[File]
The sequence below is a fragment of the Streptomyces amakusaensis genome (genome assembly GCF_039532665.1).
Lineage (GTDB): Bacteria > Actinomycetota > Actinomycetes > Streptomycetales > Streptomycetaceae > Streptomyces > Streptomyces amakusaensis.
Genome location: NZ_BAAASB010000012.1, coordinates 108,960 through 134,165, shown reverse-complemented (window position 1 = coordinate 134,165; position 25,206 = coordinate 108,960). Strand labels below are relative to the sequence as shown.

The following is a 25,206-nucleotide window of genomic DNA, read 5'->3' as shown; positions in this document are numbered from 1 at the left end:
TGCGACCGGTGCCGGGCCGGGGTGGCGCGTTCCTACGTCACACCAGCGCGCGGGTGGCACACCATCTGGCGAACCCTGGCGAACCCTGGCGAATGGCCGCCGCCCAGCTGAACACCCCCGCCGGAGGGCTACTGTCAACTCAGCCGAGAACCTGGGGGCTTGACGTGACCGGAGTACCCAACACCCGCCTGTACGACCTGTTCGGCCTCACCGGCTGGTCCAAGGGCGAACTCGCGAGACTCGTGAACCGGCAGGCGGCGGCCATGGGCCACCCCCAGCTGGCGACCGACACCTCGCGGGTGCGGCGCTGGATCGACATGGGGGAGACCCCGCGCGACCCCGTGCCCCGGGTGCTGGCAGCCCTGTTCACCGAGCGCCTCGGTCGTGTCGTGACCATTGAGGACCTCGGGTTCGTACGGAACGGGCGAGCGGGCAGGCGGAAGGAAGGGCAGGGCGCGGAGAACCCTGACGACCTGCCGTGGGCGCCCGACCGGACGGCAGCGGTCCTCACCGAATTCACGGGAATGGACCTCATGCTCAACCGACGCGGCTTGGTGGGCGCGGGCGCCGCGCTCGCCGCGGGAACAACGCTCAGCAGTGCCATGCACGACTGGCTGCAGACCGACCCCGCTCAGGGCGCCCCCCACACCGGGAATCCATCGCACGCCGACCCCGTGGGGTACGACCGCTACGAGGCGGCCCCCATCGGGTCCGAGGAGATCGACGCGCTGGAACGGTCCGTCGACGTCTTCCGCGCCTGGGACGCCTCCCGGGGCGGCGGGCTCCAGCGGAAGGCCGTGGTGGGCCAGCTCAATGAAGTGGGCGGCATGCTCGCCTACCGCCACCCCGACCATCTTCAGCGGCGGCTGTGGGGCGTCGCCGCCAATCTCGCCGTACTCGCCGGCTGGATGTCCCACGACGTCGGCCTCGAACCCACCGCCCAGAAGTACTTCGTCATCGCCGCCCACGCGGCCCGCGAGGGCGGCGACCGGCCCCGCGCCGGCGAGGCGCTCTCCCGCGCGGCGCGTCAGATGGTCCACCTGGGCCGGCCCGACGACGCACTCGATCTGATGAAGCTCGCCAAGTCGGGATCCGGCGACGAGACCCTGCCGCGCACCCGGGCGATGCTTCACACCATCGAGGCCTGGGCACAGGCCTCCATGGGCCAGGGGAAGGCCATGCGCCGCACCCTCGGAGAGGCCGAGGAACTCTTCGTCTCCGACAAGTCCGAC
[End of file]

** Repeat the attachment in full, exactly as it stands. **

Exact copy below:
The sequence below is a fragment of the Streptomyces amakusaensis genome (genome assembly GCF_039532665.1).
Lineage (GTDB): Bacteria > Actinomycetota > Actinomycetes > Streptomycetales > Streptomycetaceae > Streptomyces > Streptomyces amakusaensis.
Genome location: NZ_BAAASB010000012.1, coordinates 108,960 through 134,165, shown reverse-complemented (window position 1 = coordinate 134,165; position 25,206 = coordinate 108,960). Strand labels below are relative to the sequence as shown.

The following is a 25,206-nucleotide window of genomic DNA, read 5'->3' as shown; positions in this document are numbered from 1 at the left end:
TGCGACCGGTGCCGGGCCGGGGTGGCGCGTTCCTACGTCACACCAGCGCGCGGGTGGCACACCATCTGGCGAACCCTGGCGAACCCTGGCGAATGGCCGCCGCCCAGCTGAACACCCCCGCCGGAGGGCTACTGTCAACTCAGCCGAGAACCTGGGGGCTTGACGTGACCGGAGTACCCAACACCCGCCTGTACGACCTGTTCGGCCTCACCGGCTGGTCCAAGGGCGAACTCGCGAGACTCGTGAACCGGCAGGCGGCGGCCATGGGCCACCCCCAGCTGGCGACCGACACCTCGCGGGTGCGGCGCTGGATCGACATGGGGGAGACCCCGCGCGACCCCGTGCCCCGGGTGCTGGCAGCCCTGTTCACCGAGCGCCTCGGTCGTGTCGTGACCATTGAGGACCTCGGGTTCGTACGGAACGGGCGAGCGGGCAGGCGGAAGGAAGGGCAGGGCGCGGAGAACCCTGACGACCTGCCGTGGGCGCCCGACCGGACGGCAGCGGTCCTCACCGAATTCACGGGAATGGACCTCATGCTCAACCGACGCGGCTTGGTGGGCGCGGGCGCCGCGCTCGCCGCGGGAACAACGCTCAGCAGTGCCATGCACGACTGGCTGCAGACCGACCCCGCTCAGGGCGCCCCCCACACCGGGAATCCATCGCACGCCGACCCCGTGGGGTACGACCGCTACGAGGCGGCCCCCATCGGGTCCGAGGAGATCGACGCGCTGGAACGGTCCGTCGACGTCTTCCGCGCCTGGGACGCCTCCCGGGGCGGCGGGCTCCAGCGGAAGGCCGTGGTGGGCCAGCTCAATGAAGTGGGCGGCATGCTCGCCTACCGCCACCCCGACCATCTTCAGCGGCGGCTGTGGGGCGTCGCCGCCAATCTCGCCGTACTCGCCGGCTGGATGTCCCACGACGTCGGCCTCGAACCCACCGCCCAGAAGTACTTCGTCATCGCCGCCCACGCGGCCCGCGAGGGCGGCGACCGGCCCCGCGCCGGCGAGGCGCTCTCCCGCGCGGCGCGTCAGATGGTCCACCTGGGCCGGCCCGACGACGCACTCGATCTGATGAAGCTCGCCAAGTCGGGATCCGGCGACGAGACCCTGCCGCGCACCCGGGCGATGCTTCACACCATCGAGGCCTGGGCACAGGCCTCCATGGGCCAGGGGAAGGCCATGCGCCGCACCCTCGGAGAGGCCGAGGAACTCTTCGTCTCCGACAAGTCCGAC